My first year in LA was rough by any standards; I worked four jobs at once, I lived in the middle of nowhere, my car fell apart, and I struggled like I never had before. Even through these tough moments I had this feeling of excitement. I was finally in a city where things were happeneing. I saw celebrities almost daily, I met cool people from all over the world, I took in landscapes that I had only seen on postcards...it was all worth the struggle, for a while anyway.
After that first year things got easier, but that veil of Los Angeles disdain was still floating in the background of my mind. It wasn't until I actually had time to sit and think about my surroundings, after finally being able to afford to live with only two jobs, that I began to question my life as a Californian.
Im not sure exactly what sparked my desire to get out of LA, but I know many factors came in to play. First was that I felt like my dreams were unobtainable and unrealistic, for the first time in my life. Every other person I met wanted to do the same thing as me, and there was no way I could ever be better than them. I began to get disgusted with the word "Actor", and wanted nothing to do with that title. All of the things I loved about being an actor felt dirtier on the west coast. Since this is the land of entertainment and I no longer wanted to be associated with that business, not that I ever really was, I began to think this city was not for me.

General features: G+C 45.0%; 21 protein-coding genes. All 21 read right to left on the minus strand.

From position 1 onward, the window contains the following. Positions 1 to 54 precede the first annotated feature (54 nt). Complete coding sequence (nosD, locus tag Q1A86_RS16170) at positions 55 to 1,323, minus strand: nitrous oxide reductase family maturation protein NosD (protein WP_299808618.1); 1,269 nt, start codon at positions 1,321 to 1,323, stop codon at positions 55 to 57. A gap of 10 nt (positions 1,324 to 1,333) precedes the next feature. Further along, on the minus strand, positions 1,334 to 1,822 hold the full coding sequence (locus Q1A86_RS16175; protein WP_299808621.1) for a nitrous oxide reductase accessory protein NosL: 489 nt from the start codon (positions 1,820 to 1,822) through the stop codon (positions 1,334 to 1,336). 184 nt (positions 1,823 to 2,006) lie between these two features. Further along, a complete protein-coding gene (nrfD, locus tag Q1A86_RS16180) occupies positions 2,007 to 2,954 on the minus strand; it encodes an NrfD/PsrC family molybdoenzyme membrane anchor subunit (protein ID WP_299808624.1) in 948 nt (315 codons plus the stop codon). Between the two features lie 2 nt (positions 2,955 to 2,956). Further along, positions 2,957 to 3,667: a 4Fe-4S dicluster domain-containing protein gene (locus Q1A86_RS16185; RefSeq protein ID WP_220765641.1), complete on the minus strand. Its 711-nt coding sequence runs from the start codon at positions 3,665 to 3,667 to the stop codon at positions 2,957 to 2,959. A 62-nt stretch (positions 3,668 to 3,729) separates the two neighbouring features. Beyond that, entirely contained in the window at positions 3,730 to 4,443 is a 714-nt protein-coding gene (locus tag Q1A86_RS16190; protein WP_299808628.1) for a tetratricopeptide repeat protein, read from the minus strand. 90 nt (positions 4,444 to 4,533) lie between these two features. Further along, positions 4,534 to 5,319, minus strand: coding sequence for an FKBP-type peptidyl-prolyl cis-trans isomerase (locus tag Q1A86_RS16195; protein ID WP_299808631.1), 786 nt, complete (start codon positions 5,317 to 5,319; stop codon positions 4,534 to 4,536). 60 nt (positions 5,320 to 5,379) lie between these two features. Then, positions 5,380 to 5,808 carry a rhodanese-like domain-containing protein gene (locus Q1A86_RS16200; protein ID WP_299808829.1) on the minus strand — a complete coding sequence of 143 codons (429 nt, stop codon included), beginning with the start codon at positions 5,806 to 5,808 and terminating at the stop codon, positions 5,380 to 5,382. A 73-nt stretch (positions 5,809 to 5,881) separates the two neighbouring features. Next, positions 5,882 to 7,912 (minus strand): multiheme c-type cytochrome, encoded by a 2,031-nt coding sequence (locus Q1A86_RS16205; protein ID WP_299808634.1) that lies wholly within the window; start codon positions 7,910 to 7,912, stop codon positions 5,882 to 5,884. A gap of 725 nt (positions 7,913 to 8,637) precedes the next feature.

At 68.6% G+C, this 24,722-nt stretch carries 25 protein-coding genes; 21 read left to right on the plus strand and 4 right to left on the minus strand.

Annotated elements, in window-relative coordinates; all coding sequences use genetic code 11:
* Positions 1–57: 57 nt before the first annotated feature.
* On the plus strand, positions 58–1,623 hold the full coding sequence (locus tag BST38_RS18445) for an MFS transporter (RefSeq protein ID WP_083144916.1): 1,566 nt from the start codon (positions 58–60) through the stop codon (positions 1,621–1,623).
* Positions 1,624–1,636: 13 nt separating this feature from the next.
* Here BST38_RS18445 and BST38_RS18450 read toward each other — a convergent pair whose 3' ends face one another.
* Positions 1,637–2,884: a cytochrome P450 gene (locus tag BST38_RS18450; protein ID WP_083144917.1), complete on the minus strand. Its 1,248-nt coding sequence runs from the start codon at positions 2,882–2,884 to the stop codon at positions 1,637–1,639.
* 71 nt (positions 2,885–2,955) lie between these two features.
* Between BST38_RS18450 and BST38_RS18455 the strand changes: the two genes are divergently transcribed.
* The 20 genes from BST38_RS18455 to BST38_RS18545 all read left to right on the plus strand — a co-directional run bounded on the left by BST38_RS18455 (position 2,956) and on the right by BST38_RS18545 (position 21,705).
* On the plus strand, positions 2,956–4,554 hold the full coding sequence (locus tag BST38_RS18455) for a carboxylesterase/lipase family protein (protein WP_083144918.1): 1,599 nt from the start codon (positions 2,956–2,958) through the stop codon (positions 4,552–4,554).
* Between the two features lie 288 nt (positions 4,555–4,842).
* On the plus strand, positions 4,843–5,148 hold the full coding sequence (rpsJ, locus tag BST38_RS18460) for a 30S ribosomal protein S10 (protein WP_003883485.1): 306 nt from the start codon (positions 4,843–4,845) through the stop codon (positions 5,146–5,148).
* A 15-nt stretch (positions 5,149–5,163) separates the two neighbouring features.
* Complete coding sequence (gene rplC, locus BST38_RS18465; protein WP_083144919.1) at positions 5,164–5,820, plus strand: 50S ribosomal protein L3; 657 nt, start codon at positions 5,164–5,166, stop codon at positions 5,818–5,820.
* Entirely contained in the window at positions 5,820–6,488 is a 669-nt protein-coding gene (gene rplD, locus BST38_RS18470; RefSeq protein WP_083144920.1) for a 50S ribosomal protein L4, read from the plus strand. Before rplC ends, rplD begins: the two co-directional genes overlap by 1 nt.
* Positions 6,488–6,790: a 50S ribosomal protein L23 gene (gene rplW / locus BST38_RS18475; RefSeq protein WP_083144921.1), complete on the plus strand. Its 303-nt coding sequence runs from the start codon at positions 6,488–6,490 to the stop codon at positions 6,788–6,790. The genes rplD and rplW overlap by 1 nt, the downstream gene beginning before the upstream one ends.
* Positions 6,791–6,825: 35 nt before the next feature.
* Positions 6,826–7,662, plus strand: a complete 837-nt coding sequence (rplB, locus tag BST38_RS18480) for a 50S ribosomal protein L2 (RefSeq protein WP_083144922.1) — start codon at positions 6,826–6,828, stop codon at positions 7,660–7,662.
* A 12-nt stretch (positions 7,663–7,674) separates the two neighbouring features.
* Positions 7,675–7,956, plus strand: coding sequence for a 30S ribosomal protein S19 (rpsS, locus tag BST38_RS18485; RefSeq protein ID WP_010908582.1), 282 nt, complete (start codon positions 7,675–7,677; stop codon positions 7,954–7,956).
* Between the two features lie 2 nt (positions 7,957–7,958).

Secondly, I started to find my friendships were lacking in any depth. It felt like my friendships were made up of Instagram likes and VIP booths. I missed those simpler connections I had shared in my small town life. Although I admittedly felt strongly connected to some people who I felt had admirable qualities I was drawn to, I also found it increasingly more difficult for me to watch them live out their dreams. I felt jealous, not only because they were working hard to fulfill those dreams, but also because they hadn't become jaded. Jaded, like I was realizing I had become.